You’re trying to read all the divorce deposition tips you can before your appointment with the attorney. You know that you should stay calm and respectful and to get plenty of rest—but you’re still worried about making a major mistake. Is there anything you absolutely shouldn’t do at a divorce deposition?
Seven Things NOT to Do at a Divorce Deposition
- Do not make jokes – Many people make the mistake of giving lighthearted answers in order to diffuse the tension in the room. However, your joke may not translate well when the transcript is read back—and even if it is, it can make you look flippant or disrespectful.
- Do not guess – Never attempt a guess at an answer. If you don’t know the answer, say you don’t know or you don’t remember. Also, what someone else told you is not necessarily the truth, so avoid giving answers you don’t know are true. Such as, “my sister was babysitting, and she said our son came home at 9:00.”
- Do not give absolutes – If you say that you have never done something, but it later becomes clear that you did once, your honesty may be called into question. Avoid using “always” or “never” in your responses.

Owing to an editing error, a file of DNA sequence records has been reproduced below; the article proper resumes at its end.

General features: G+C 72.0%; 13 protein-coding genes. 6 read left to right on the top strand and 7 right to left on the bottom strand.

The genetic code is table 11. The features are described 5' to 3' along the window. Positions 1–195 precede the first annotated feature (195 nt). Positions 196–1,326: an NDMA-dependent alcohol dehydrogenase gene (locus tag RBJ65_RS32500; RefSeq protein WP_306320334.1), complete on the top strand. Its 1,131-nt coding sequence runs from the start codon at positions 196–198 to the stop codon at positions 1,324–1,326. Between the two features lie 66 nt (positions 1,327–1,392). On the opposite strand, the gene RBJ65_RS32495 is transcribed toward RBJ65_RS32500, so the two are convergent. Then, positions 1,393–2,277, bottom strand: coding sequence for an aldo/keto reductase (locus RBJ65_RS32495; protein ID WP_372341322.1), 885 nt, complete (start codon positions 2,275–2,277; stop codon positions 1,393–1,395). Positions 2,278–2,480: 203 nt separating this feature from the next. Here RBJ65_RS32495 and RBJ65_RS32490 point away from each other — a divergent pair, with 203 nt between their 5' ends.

- Do not rise to a challenge – If the other attorney is trying to upset you or is making snide remarks, do not respond. The attorney may be testing out how you will react in court, and see if you can be put off-balance in front of a judge. Staying calm even if he is attacking you will make him look aggressive and you look like the victim, which may help your case in court.
- Do not offer additional information – It is the opposing attorney’s job to figure out which questions to ask you in order to benefit his client. Do not offer information that will help his case unless you are asked a direct question.
- Don’t tell your story – It can be tempting to try to “put an end” to the discussion simply by giving a full statement of the events. Remember: a deposition is not a place to tell your version.
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